Many infrastructure improvements have taken place over the years, including:
- Replacement of all jointed rail with continuous-welded rail
- Centralized Train Control on the entire system and Block Signals on the Peel Godred Branch
- Installation of Wi-Fi on all passenger cars starting in 2009
- Replacing Tidmouth Sheds with a roundhouse built in 1985; the old sheds are still maintained as a wagon repair shop
- Construction of new distribution and transload facilities at Tidmouth, Elsbridge, Arlesburgh, and Barrow-in-Furness
- Expansion of the Ffarquhar Branch to Ulfstead
In 2005, in order to more efficiently compete with road transport, especially the S1 motorway, the NWR established NW Freight, a freight distribution service very similar to Freightliner and the EWS. The service operates on the mainland with a Class 37, three Class 60s, two Class 66s, and a Standard 9F (the 9F was later transferred to normal mainline services on Sodor during the Great Recession).
While at the forefront of railway pop culture for years, the NWR made international headlines when massive deposits of gold ore were discovered around the island in 2013, including:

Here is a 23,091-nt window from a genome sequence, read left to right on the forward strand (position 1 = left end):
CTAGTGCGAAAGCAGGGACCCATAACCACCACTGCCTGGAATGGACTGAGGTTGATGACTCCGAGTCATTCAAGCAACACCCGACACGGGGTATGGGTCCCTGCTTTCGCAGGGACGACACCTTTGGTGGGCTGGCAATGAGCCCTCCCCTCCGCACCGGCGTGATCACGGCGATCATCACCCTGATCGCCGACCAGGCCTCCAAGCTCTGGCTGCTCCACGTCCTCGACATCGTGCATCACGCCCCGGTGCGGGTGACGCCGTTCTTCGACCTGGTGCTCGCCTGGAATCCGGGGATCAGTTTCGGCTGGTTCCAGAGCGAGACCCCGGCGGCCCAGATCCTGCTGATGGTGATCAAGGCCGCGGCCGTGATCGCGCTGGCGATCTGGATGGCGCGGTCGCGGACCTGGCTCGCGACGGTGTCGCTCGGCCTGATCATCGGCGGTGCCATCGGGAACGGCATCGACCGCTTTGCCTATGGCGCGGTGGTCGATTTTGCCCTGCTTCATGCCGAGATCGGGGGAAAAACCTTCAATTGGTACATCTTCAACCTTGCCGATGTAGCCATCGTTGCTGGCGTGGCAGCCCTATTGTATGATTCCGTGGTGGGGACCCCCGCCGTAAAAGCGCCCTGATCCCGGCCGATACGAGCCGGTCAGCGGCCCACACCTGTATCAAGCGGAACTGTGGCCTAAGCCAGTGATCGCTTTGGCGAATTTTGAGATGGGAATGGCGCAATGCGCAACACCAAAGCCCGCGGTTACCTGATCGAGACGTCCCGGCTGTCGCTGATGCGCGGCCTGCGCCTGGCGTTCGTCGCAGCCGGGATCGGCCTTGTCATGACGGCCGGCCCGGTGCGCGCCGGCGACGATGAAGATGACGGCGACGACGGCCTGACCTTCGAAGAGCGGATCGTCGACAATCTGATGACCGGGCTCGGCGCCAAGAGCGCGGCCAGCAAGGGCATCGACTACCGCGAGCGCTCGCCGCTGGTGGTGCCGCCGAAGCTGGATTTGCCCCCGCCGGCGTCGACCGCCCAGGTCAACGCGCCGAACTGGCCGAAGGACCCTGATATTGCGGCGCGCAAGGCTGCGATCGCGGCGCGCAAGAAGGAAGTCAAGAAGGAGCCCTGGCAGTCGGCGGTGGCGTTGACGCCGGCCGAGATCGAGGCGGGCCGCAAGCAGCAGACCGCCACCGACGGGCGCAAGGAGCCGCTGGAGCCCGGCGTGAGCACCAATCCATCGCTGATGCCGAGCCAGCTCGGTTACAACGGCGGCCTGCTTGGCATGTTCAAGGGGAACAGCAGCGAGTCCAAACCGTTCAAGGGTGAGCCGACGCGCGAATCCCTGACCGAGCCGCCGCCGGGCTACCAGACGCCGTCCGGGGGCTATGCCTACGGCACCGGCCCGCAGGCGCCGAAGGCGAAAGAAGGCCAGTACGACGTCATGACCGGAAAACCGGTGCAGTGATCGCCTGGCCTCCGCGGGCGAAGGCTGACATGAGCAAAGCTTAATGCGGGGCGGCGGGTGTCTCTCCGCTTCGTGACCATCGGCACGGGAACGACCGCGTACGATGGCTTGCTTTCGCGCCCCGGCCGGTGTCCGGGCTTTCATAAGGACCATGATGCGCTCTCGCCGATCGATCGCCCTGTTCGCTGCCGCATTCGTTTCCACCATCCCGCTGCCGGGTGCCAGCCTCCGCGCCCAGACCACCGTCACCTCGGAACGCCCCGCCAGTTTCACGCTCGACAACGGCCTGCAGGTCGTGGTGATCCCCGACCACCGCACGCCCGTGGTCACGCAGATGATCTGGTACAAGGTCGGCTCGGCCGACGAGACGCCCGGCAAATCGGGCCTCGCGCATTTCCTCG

- Underneath all of the depleted stone deposits at Anopha Quarry
- Toryeck Mines
- North of Arlesburgh
- Just west of the Peel Godred Steel Works
- South of Norramby
- In and around Harwick
The gold strike was called by many the "Sudrian Lode", while many in the United States called it the "Second Comstock Lode", due to how the mining resembled the Comstock Lode of Nevada in the 1870s, with the NWR filling the role of the Virginia & Truckee Railroad. The discovery of gold in Harwick spurred an extension that had been part of the origianl plans for the NWR. Geologists and metallurgists estimate there is much, much more gold than at the current mining sites, and hypothesize that the NWR may expand even more just to serve the sites. After the strike, Parliament put a ban on open-pit mining. The gold mined from Sodor is credited with bringing an end to the Great Recession, starting a new global economic boom and severely cutting down on the poverty rate and homeless population.